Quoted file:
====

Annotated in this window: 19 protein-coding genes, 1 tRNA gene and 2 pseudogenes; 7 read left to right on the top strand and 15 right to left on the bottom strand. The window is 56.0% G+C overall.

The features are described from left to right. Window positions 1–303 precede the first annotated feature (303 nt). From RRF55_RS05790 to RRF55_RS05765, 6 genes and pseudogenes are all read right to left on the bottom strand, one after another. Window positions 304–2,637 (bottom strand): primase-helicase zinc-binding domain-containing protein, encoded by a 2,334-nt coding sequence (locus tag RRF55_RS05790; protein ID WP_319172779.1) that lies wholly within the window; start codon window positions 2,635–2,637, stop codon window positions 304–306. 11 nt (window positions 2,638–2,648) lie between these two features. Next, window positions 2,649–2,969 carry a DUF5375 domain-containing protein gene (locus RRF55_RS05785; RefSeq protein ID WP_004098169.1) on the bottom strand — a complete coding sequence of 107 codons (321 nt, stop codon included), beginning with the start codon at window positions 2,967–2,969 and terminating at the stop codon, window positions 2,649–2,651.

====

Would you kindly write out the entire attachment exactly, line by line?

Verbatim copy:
Annotated in this window: 19 protein-coding genes, 1 tRNA gene and 2 pseudogenes; 7 read left to right on the top strand and 15 right to left on the bottom strand. The window is 56.0% G+C overall.

The features are described from left to right. Window positions 1–303 precede the first annotated feature (303 nt). From RRF55_RS05790 to RRF55_RS05765, 6 genes and pseudogenes are all read right to left on the bottom strand, one after another. Window positions 304–2,637 (bottom strand): primase-helicase zinc-binding domain-containing protein, encoded by a 2,334-nt coding sequence (locus tag RRF55_RS05790; protein ID WP_319172779.1) that lies wholly within the window; start codon window positions 2,635–2,637, stop codon window positions 304–306. 11 nt (window positions 2,638–2,648) lie between these two features. Next, window positions 2,649–2,969 carry a DUF5375 domain-containing protein gene (locus RRF55_RS05785; RefSeq protein ID WP_004098169.1) on the bottom strand — a complete coding sequence of 107 codons (321 nt, stop codon included), beginning with the start codon at window positions 2,967–2,969 and terminating at the stop codon, window positions 2,649–2,651.